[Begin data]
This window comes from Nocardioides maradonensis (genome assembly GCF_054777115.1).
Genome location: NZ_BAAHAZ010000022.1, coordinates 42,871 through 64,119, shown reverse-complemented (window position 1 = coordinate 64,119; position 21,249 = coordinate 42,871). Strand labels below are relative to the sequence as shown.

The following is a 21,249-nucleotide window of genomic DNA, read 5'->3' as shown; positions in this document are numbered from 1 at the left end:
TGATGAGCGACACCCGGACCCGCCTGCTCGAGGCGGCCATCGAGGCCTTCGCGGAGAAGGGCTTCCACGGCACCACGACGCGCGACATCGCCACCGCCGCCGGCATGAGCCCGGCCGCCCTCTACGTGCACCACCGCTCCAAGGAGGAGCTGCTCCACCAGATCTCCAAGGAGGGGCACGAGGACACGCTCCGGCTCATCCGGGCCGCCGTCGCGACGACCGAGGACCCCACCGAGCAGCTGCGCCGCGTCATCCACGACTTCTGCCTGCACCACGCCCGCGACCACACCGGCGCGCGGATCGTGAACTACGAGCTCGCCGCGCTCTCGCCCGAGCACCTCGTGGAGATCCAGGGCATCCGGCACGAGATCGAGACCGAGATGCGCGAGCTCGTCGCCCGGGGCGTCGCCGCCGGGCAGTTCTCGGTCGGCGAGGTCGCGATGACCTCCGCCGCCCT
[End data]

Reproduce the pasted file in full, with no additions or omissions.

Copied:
This window comes from Nocardioides maradonensis (genome assembly GCF_054777115.1).
Genome location: NZ_BAAHAZ010000022.1, coordinates 42,871 through 64,119, shown reverse-complemented (window position 1 = coordinate 64,119; position 21,249 = coordinate 42,871). Strand labels below are relative to the sequence as shown.

The following is a 21,249-nucleotide window of genomic DNA, read 5'->3' as shown; positions in this document are numbered from 1 at the left end:
TGATGAGCGACACCCGGACCCGCCTGCTCGAGGCGGCCATCGAGGCCTTCGCGGAGAAGGGCTTCCACGGCACCACGACGCGCGACATCGCCACCGCCGCCGGCATGAGCCCGGCCGCCCTCTACGTGCACCACCGCTCCAAGGAGGAGCTGCTCCACCAGATCTCCAAGGAGGGGCACGAGGACACGCTCCGGCTCATCCGGGCCGCCGTCGCGACGACCGAGGACCCCACCGAGCAGCTGCGCCGCGTCATCCACGACTTCTGCCTGCACCACGCCCGCGACCACACCGGCGCGCGGATCGTGAACTACGAGCTCGCCGCGCTCTCGCCCGAGCACCTCGTGGAGATCCAGGGCATCCGGCACGAGATCGAGACCGAGATGCGCGAGCTCGTCGCCCGGGGCGTCGCCGCCGGGCAGTTCTCGGTCGGCGAGGTCGCGATGACCTCCGCCGCCCT